#118. The Missing Element: HIV/AIDS in Urban Development Planning
26 April 2002
Author: Mirjam Van Donk
Publication Date: 2002
Research for this paper started from the premise that in South Africa HIV/AIDS is predominantly construed as a health issue and that, as a consequence, urban development planning is not sufficiently taking into account the destabilising effects of the HIV/AIDS crisis on the social fabric in communities, on political participation and on the urban economy.
To investigate this proposition, I first embarked on a process of investigation into how HIV/AIDS is presented in international development debates and found that the medical bias has also prevailed there. Increasingly, though, as the epidemic progresses and its devastating impacts start to become visible to policy makers, there is a shift from a medical conceptualisation of HIV/AIDS to a recognition that HIV/AIDS is a development concern.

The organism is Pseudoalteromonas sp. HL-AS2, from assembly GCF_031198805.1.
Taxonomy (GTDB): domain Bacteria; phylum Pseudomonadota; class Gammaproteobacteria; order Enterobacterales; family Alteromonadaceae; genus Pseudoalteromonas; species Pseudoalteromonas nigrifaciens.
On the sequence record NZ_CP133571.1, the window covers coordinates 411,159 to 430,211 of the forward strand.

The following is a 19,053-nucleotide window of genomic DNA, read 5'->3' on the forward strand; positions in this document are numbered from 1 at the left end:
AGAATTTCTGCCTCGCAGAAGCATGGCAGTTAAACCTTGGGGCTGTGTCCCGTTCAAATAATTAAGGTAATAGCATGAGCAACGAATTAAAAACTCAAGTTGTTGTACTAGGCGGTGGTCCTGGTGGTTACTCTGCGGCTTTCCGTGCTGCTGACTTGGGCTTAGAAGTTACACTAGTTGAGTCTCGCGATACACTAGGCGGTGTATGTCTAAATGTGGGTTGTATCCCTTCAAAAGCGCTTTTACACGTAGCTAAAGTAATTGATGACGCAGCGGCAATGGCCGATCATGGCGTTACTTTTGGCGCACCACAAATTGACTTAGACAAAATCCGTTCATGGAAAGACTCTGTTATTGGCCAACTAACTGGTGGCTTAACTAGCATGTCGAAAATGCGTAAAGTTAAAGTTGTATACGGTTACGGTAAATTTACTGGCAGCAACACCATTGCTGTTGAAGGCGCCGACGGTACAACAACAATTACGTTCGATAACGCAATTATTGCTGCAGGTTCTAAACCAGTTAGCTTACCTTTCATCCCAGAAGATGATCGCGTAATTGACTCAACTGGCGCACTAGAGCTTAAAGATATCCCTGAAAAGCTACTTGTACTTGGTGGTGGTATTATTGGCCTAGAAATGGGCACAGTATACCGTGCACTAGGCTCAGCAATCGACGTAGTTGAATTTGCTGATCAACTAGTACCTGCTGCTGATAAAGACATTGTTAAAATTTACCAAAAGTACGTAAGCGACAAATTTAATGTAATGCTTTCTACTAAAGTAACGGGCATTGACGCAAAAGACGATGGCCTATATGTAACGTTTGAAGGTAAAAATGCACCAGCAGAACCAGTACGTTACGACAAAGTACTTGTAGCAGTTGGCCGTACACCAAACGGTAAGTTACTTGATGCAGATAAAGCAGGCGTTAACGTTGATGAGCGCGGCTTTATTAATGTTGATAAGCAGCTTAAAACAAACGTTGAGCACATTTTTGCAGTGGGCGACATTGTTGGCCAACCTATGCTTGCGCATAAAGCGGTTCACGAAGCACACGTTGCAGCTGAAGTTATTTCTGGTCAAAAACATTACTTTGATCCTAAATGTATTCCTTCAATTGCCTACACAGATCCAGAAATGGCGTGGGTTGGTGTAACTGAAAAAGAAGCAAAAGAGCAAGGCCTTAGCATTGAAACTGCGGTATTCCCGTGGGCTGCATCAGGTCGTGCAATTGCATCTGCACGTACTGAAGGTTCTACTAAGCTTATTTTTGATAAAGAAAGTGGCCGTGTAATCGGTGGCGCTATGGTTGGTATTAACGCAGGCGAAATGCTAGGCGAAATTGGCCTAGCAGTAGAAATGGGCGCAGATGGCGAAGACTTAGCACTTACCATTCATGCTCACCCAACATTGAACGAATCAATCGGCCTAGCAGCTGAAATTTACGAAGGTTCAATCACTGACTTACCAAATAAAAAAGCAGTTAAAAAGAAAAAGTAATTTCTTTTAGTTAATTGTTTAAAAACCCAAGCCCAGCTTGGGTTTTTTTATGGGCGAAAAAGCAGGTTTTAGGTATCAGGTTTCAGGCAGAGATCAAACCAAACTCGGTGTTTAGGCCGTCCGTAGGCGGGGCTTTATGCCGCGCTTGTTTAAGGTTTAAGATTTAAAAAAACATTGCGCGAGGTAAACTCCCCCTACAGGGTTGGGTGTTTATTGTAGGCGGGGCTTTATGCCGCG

Chapter 1 and 2 elaborate on what this means. Given that the epidemic in most developing countries is concentrated in urban areas, the implications for urban development are significant. Yet, a further step in my investigation showed that there is a paucity of data on the nature and manifestation of HIV/AIDS in urban areas and, subsequently, a lack of analysis on the relevance of the epidemic for urban development planning.
Clearly, the conceptual framing of HIV/AIDS as a medical issue has contributed to this omission. Other reasons for this oversight relate to the invisibility of the epidemic, the politically sensitive nature of HIV/AIDS and the complexity of the issue. Furthermore, the epidemic is not occurring in a vacuum, but has inserted itself into a domain already characterised by great complexity.